The first vow of four great vows in Zen reads: “Sentient beings are numberless, we vow to save them all.” Oddly enough, we often need to save innumerable living beings from our own ideas, opinions, and judgments rather than from their own misery. Seen in this way, the work of saving sentient beings begins with becoming aware of our own delusions. 

Retreats help us to become aware of the cause of our inadequacy in this world, which is rooted in our self-centered belief that we are separate. In a retreat, all alone in seclusion from the world and undisturbed by everyday life, we have the opportunity to touch the deeply hidden layer of our being, which we call “don’t know.” This don’t know reveals the fundamental unity of all beings in every moment of what is. And so, it unveils the hidden wonder and the mystery of being alive in this world.

“Don’t know” is kindness, and from “don’t know” the loving-kindness of the bodhisattva is born: “How can I help you?” 


Excerpt from "Are You Kind? A Story from a Solo Retreat" by Zen Master Gu Ja
Primary Point Spring 2022, Volume 39, Number
1

By Zen Master Seung Sahn

Dreams of Harada Roshi

In life we have dreams, we have hopes, we have ideals. But what does it mean to have a dream? Everything in this world is in flux. No matter how real we may think things are, everything passes. We all think our life is special, but no matter how happy we are or how much we achieve, we all die.

We live in a dream, in delusion. We can see the beautiful flowers and hear the birds’ lovely songs, but we don’t see what is alive inside that experience. We see a superficial layer of the world and acknowledge that as important. We don’t see that it’s all transient, a dream of a dream. Instead of realizing that we are living a dream, we take the superficial to be real and permanent. But in Buddhism we recognize it all as a dream and awaken to what is real.

It is not bad to have a dream. Because we dream, we can achieve things. But have humans become any better for all the things that have been discovered and created? Have our values improved? Is the world any more at peace? We chase dreams, but we forget to realize ourselves. We have to see the reality and value of who is alive right here and now. When we awaken to the splendid value of each person, we no longer need to depend on dreams and hopes and ideals. Instead, we can depend on our own life right at our very own feet.”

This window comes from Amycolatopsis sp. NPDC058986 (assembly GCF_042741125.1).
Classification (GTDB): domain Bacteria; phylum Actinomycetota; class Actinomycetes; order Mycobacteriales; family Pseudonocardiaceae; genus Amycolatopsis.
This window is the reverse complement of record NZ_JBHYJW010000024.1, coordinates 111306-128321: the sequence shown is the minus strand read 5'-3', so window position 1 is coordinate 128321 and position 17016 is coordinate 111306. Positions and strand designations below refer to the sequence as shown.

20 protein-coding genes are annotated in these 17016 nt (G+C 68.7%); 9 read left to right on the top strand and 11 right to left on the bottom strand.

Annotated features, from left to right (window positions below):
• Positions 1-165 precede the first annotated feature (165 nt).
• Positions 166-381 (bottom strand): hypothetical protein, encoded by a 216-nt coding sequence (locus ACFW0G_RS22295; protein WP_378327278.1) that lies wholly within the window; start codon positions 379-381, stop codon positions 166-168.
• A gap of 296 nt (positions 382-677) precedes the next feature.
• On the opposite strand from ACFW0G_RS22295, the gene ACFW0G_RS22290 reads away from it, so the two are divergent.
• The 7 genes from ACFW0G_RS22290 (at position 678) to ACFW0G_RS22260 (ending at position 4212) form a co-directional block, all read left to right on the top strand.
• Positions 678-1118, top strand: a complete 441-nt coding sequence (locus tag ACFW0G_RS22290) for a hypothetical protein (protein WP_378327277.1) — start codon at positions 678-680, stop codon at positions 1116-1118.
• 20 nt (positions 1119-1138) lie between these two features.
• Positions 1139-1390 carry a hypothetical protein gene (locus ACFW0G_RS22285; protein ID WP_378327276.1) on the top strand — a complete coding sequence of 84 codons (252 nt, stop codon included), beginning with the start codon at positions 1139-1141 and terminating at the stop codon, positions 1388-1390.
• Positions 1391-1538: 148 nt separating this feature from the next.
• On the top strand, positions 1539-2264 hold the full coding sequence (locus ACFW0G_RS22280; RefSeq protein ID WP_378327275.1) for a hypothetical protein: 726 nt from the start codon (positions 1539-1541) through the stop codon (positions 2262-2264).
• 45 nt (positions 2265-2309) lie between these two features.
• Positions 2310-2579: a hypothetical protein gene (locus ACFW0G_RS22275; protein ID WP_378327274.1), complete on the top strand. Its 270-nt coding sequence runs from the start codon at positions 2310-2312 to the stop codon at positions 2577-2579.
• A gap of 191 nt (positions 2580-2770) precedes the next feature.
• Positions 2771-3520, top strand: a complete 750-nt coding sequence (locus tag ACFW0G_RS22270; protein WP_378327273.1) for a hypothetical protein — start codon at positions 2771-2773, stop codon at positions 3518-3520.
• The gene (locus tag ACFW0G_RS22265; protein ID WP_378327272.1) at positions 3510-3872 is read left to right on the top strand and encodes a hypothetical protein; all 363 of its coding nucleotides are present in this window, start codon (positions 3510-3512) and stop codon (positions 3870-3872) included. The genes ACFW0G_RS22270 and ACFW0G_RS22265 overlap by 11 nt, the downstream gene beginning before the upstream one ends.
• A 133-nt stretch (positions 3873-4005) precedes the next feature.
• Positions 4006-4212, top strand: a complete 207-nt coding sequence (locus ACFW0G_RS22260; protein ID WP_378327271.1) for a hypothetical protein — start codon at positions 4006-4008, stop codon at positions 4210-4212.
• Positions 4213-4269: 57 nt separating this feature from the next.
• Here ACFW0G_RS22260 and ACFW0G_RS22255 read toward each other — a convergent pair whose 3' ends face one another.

Seed Of Compassion And Wisdom

I don’t really think of Zen students or Zen teachers. I think of Zen practitioners. We are all practitioners, whether we practice a lot or a little. Whether as a student or a teacher, our job is to practice. For those of us who are laypeople, we will sometimes be able to practice a lot, and sometimes only a little. But we need to keep practicing. As students, that is the biggest gift we can give our sangha. As teachers, that is the bone of teaching. But how do we encourage each other?

I was going through the Kwan Um website and came across a letter that Zen Master Soeng Hyang (Barbara Rhodes) wrote to her sister in 1978, a year after receiving inka but long before she was Zen Master Soeng Hyang. She was about to sit a 100-day retreat, and her sister wanted to know why. Bobby wrote, “The world is full of suffering. How can it be stopped? Every human being has a seed of compassion and wisdom that must be very carefully nurtured. It is our responsibility to find this seed and do everything we can to make it grow.

“First, you must believe that you have this seed. Then you must ask yourself with all the strength you have, ‘What is this seed?’ If you truly search for it, you will understand that everyone is just like you. Everyone has it. You will have no more desire for yourself; you will only want to teach everyone how to find their seed.

“Enlightenment is believing in yourself. Enlightenment is finding your seed. But your job is not over yet. Your mind must become strong enough to be totally wise and compassionate moment to moment in any situation.”